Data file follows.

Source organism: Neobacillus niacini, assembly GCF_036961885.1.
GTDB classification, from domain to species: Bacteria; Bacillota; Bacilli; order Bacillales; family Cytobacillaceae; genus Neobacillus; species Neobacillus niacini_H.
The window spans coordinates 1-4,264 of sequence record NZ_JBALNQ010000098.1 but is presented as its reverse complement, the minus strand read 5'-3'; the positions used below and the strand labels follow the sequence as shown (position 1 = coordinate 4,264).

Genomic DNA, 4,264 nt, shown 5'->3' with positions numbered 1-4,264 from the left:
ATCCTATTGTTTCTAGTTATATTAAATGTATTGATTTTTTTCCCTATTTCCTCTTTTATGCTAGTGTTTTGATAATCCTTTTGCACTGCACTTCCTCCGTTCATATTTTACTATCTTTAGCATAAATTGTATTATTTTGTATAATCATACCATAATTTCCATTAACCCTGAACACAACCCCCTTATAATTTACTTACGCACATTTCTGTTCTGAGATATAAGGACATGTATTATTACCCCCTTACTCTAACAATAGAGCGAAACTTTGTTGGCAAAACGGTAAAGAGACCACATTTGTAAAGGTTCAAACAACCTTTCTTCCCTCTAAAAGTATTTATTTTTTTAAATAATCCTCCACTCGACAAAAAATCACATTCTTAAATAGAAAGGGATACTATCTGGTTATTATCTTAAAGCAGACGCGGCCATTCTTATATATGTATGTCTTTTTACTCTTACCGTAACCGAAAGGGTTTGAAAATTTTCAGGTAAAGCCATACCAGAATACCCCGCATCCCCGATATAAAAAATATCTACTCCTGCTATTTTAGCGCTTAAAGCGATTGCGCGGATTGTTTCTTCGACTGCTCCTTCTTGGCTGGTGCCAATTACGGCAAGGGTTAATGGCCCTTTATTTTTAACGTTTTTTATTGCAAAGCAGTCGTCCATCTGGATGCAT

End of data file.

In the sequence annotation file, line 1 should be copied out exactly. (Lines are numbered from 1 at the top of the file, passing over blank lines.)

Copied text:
Source organism: Neobacillus niacini, assembly GCF_036961885.1.